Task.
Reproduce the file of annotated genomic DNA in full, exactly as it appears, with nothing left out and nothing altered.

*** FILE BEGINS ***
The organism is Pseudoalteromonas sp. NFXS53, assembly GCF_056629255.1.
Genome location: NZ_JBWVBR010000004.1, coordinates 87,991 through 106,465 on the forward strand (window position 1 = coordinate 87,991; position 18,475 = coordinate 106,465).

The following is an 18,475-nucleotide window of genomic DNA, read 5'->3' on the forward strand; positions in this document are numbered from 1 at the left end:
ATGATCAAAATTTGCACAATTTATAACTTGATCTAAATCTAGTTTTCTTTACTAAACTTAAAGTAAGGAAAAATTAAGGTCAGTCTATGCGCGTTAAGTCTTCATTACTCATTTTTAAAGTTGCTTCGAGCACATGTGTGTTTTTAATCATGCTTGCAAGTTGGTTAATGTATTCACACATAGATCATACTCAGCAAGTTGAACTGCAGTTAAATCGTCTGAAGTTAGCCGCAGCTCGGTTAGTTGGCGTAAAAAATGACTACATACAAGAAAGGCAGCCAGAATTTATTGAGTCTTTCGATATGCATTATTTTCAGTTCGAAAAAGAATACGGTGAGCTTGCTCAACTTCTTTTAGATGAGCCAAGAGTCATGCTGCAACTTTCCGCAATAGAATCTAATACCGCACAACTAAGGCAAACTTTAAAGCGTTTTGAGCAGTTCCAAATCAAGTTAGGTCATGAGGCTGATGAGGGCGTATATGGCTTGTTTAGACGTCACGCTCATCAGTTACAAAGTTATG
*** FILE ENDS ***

The organism is Pseudoalteromonas sp. NFXS53, assembly GCF_056629255.1.
Genome location: NZ_JBWVBR010000004.1, coordinates 87,991 through 106,465 on the forward strand (window position 1 = coordinate 87,991; position 18,475 = coordinate 106,465).

The following is an 18,475-nucleotide window of genomic DNA, read 5'->3' on the forward strand; positions in this document are numbered from 1 at the left end:
ATGATCAAAATTTGCACAATTTATAACTTGATCTAAATCTAGTTTTCTTTACTAAACTTAAAGTAAGGAAAAATTAAGGTCAGTCTATGCGCGTTAAGTCTTCATTACTCATTTTTAAAGTTGCTTCGAGCACATGTGTGTTTTTAATCATGCTTGCAAGTTGGTTAATGTATTCACACATAGATCATACTCAGCAAGTTGAACTGCAGTTAAATCGTCTGAAGTTAGCCGCAGCTCGGTTAGTTGGCGTAAAAAATGACTACATACAAGAAAGGCAGCCAGAATTTATTGAGTCTTTCGATATGCATTATTTTCAGTTCGAAAAAGAATACGGTGAGCTTGCTCAACTTCTTTTAGATGAGCCAAGAGTCATGCTGCAACTTTCCGCAATAGAATCTAATACCGCACAACTAAGGCAAACTTTAAAGCGTTTTGAGCAGTTCCAAATCAAGTTAGGTCATGAGGCTGATGAGGGCGTATATGGCTTGTTTAGACGTCACGCTCATCAGTTACAAAGTTATG